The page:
GWS Welcomes 5 Incoming Faculty and 1 Postdoctoral Fellow

collage of 6 people: incoming faculty and lecturers
Clockwise, starting from top left: Benjamin Mier-Cruz, Kelly Ward, Kate Walsh, Kelsey Lewis, Ruth Goldstein, Jess Waggoner.

GWS welcomes 5 incoming faculty and 1 incoming postdoctoral fellow.  Incoming faculty include Kelly Ward, Kate Walsh, Ruth Goldstein, Jess Waggoner, and Benjamin Mier-Cruz.  Kelsey Lewis is the incoming Postdoctoral Fellow.  Below, please find brief bios for each of them; more information can be found on their respective pages, which are linked below.

Kate Walsh (she/her/hers) is an Associate Professor of GWS and Psychology, and was hired as part of the Sexual Violence Cluster Hire. Her interdisciplinary research program focuses on risk factors and outcomes of sexual violence.

Kelly Ward (she/hers or they/them) is an Assistant Professor of GWS and Sociology and was hired as part of the Reproductive Equity Cluster Hire. She works in the areas of the sociology of medicine, organizational sociology, and the sociology of race, class, and gender. She is an Anna Julia Cooper Postdoctoral Fellow and will start their faculty position in Fall 2021.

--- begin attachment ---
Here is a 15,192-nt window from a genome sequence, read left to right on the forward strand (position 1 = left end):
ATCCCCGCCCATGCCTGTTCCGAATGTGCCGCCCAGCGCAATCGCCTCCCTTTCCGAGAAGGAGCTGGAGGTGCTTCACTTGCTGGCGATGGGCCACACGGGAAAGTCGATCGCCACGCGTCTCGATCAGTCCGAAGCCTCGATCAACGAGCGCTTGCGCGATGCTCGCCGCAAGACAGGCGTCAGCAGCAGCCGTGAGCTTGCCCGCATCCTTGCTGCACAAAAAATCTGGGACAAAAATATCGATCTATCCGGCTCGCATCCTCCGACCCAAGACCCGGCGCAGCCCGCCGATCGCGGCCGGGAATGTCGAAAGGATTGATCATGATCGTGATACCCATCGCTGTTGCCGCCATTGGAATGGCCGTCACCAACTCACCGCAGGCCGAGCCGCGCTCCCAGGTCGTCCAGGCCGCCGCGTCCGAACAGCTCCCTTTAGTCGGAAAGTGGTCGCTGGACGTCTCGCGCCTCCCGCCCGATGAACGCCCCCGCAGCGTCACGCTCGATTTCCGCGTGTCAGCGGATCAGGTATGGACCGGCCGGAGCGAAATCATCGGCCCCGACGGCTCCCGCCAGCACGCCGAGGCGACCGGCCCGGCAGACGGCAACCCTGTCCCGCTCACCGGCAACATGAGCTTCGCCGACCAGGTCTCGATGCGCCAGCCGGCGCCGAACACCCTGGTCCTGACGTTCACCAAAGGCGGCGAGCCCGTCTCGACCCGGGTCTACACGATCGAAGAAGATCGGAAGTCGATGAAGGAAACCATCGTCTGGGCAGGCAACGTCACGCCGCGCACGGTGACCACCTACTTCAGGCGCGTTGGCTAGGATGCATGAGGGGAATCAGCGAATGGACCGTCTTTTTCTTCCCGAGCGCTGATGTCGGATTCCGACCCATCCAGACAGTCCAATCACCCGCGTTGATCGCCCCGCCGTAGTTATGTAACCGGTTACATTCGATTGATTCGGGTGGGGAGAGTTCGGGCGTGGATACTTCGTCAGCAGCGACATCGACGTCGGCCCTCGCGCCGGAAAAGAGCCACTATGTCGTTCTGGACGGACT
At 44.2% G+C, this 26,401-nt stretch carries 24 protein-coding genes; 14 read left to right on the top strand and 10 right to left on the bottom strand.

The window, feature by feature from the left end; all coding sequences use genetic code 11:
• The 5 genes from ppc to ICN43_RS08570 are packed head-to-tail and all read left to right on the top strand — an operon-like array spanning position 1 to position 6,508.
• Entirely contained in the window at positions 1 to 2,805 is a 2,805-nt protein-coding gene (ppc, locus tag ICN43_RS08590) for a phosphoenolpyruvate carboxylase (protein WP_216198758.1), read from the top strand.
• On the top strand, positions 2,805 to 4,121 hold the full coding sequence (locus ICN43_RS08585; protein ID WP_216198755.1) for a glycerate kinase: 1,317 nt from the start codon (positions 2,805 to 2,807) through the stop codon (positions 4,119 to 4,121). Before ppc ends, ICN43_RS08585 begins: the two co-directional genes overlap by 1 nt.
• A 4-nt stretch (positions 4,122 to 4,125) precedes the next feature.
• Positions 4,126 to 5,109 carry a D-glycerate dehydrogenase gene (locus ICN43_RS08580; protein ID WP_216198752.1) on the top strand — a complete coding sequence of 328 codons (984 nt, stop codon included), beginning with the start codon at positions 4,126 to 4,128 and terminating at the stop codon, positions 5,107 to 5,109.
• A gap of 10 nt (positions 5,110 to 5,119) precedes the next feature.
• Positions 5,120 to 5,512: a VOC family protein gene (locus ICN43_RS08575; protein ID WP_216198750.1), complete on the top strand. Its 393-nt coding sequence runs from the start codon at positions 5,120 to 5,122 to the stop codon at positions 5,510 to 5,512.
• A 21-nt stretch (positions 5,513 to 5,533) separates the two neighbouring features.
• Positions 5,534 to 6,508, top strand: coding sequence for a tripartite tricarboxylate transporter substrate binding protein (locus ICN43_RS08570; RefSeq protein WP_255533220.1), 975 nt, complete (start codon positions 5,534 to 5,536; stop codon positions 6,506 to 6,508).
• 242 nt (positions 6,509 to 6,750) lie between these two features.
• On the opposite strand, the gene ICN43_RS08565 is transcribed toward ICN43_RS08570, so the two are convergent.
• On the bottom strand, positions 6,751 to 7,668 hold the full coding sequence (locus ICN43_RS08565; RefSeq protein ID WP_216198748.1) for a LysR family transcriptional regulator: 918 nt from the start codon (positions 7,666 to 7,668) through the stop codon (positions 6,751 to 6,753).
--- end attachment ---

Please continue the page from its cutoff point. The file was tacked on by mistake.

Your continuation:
Ruth Goldstein (she/her/hers) is an Assistant Professor of GWS. She is broadly interested in the gendered aspects of human and nonhuman health, a quickly heating planet and environmental racism.

Jess Waggoner (they/them/theirs) is an Assistant Professor of GWS and English. Waggoner’s research and teaching interests span U.S. literature and culture, feminist disability studies, queer and trans studies, health activisms, and African American studies.

Benjamin Mier-Cruz (he/him or they/them) is an Assistant Professor of GWS and Scandinavian Studies. His research interests are modern Nordic literature and film with a focus on writers and filmmakers of color and intersectional representations of gender, sexuality, and race.

Kelsey Lewis (she/her/hers) is the Wittig Postdoctoral Fellow in Feminist Biology. Dr. Lewis is broadly interested in the intersection of gender studies and biology, and feminist perspectives of sex, in particular. Her scholarship combines lab research on the prenatal development of sex characteristics with feminist perspectives on the construction of binary sex.